A long march to a new relationship
The India-China relationship today is marked by low levels of mutual trust and the lack of knowledge of the other among the people of both countries. Mr. Modi’s test will be to introduce more rationality to the relationship and to convince his Chinese interlocutors about this
In 1950, the year of establishment of diplomatic relations between the Republic of India and the People’s Republic of China, the Indian Sinologist, Prabodh Chandra Bagchi, offered this summation of their “thousand year” relationship: “To Friends in China:..The road is long, so do not mind the smallness of the present. We wish you may accept it.” This note of forbearance is not easily assimilated in either country today, populated as both of them are by young “dreams”, incandescent nationalisms, and power in the process of being restored.
As the Prime Minister, Narendra Modi, goes to China, >bearing his message of INCH (India and China) towards MILES (Millennium of Exceptional Synergy), he is in tune with the synergy of that earlier millennium in relations between the two countries, conscious of the smallness of the present in India-China interaction, and the length of the road ahead as the two countries seek to build harmony in the midst of differences. In the tradition of his ancient Indian forebears in China, when he lands in Xian, from where the Silk Road stretched westward into India, Mr. Modi, ever the pragmatist who also dares to dream, will approach the challenge of China, aware of the complexities that crowd the relationship, but also conscious of the potential it holds.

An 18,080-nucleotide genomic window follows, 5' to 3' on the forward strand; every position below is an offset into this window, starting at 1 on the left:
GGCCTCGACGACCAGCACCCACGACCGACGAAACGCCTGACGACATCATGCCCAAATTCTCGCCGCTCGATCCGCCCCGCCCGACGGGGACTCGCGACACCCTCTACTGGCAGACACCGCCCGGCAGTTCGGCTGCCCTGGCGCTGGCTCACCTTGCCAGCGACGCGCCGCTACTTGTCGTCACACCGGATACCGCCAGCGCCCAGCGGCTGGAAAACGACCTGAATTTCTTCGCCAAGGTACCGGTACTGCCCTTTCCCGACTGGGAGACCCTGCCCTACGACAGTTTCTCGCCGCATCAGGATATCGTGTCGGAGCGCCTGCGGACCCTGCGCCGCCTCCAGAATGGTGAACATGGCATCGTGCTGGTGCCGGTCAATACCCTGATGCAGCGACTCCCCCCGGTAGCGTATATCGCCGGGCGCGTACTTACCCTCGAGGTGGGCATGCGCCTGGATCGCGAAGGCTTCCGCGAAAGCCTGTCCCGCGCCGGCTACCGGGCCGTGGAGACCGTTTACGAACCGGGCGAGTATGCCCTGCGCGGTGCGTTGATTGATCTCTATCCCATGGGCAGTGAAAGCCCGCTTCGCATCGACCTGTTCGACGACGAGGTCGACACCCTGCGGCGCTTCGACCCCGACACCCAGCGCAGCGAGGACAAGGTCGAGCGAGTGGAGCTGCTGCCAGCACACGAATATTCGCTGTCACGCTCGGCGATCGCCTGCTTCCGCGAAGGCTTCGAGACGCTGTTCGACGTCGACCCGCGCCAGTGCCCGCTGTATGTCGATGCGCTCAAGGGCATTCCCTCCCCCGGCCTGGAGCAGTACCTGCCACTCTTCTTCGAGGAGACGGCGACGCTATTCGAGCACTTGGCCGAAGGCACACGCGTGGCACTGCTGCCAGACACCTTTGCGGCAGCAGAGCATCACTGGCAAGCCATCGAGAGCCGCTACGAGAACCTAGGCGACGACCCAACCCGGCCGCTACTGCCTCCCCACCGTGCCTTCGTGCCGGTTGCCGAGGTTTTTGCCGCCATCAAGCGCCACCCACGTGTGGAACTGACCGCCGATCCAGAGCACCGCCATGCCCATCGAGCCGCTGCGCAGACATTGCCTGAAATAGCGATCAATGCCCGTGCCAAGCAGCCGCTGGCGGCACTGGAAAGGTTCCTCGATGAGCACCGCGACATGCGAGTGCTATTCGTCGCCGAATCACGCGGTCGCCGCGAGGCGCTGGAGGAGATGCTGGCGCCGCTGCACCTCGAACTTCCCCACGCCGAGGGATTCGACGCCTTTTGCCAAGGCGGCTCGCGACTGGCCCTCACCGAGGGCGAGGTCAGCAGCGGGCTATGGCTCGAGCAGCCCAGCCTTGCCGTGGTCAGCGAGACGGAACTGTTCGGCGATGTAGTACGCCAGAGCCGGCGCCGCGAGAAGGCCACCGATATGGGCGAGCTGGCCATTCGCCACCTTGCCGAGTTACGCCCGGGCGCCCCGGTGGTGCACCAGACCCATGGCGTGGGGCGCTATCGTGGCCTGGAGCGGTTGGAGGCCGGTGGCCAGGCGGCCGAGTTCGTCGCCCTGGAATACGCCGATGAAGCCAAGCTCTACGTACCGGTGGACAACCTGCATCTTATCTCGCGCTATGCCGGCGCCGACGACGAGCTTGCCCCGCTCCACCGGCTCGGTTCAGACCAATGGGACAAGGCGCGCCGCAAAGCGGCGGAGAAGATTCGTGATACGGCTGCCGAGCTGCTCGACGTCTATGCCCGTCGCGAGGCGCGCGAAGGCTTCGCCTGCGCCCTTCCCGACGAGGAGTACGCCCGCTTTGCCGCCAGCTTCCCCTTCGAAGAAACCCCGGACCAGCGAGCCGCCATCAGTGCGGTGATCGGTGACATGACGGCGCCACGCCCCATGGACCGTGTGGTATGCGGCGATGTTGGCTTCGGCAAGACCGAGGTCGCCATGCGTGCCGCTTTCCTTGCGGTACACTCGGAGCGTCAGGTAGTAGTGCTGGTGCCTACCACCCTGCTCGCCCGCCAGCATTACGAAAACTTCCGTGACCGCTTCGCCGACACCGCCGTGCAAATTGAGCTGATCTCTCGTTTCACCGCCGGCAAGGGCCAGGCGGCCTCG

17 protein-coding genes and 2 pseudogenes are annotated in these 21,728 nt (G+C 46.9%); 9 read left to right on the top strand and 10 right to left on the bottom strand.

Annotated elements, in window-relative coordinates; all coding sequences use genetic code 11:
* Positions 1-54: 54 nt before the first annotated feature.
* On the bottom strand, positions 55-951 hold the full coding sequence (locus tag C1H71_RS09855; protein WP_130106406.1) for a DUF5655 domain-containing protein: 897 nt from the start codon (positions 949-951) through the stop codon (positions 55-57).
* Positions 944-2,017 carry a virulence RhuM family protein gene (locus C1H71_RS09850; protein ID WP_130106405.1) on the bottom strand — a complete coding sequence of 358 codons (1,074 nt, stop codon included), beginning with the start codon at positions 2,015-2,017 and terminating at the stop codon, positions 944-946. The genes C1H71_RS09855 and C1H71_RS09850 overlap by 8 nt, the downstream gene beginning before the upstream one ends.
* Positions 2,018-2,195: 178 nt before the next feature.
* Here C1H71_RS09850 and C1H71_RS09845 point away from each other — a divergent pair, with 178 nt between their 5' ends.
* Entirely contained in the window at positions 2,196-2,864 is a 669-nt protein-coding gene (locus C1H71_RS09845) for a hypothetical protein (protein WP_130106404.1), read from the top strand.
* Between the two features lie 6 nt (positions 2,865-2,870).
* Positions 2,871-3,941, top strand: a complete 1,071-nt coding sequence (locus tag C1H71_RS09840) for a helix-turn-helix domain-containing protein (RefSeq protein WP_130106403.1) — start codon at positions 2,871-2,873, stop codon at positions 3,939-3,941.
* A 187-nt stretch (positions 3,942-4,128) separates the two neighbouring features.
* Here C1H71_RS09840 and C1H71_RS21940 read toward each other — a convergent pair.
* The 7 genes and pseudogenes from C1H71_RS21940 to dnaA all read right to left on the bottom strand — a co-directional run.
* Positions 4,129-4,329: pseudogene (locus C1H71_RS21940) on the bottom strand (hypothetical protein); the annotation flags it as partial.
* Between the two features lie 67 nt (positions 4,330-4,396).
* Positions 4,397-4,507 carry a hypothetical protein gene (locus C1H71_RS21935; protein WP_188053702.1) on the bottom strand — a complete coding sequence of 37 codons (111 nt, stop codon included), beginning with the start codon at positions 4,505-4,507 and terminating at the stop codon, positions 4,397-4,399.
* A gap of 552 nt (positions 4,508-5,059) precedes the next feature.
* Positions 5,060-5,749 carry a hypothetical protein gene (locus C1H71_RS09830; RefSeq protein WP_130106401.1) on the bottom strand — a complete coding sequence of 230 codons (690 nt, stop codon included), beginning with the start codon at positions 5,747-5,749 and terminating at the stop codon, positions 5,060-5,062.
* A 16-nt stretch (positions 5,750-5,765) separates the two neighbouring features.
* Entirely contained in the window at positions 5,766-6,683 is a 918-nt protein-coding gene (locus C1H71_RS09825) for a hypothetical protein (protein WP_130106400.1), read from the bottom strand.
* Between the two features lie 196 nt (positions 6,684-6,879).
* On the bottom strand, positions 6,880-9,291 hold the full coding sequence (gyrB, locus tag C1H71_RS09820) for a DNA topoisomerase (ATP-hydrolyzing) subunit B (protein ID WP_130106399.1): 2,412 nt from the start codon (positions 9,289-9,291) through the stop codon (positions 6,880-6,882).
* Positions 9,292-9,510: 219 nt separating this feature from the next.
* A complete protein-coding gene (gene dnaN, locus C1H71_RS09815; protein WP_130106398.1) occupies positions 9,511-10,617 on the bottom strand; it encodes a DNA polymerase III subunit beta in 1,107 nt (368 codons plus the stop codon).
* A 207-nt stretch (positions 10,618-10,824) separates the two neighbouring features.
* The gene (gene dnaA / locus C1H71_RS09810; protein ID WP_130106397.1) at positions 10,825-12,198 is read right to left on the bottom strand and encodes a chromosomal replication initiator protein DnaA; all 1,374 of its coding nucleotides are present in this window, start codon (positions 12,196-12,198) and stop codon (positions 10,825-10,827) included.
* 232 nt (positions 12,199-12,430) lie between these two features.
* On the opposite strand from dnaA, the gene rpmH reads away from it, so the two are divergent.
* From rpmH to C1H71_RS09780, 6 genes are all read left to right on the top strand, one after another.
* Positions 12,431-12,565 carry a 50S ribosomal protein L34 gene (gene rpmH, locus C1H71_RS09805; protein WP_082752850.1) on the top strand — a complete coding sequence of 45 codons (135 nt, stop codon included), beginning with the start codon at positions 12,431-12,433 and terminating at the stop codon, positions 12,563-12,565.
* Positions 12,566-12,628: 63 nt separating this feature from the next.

Not brothers but partners The >India-China relationship today is marked by low levels of mutual trust, pervading ambivalence in each country’s approach to the other, and the lack of knowledge of the other among the people of either country. Mr. Modi’s test is to introduce more rationality and coherence into the relationship than there is today, and to convince his Chinese interlocutors of the need for the same. The two countries that gave the world Panchsheel, cannot live in mutual exclusion. Indians and Chinese cannot be brothers, but they can be partners.
Deng Xiaoping said that for China, “Development is the hard truth”. That dictum applies equally to India. It is only a strong, secure, economically developed India that can successfully achieve the goal of being a leader on the global stage. A partnership for development between India and China is a win-win partnership and neither side can lose in such a transaction. India, which has distances to cover in its development marathon, aims well to draw in investment and infrastructure-creating expertise from China. This is pragmatic and we must drop apprehensions of Chinese companies as Bond villains stroking Persian cats on a desert island and unleashing deadly viruses on people. India is big and strong enough to deal with such entities and get what it wants.
“Old Kashmir and Chinese Xinjiang were intimately linked. A 21st century Silk Road initiative should explore these connections. ”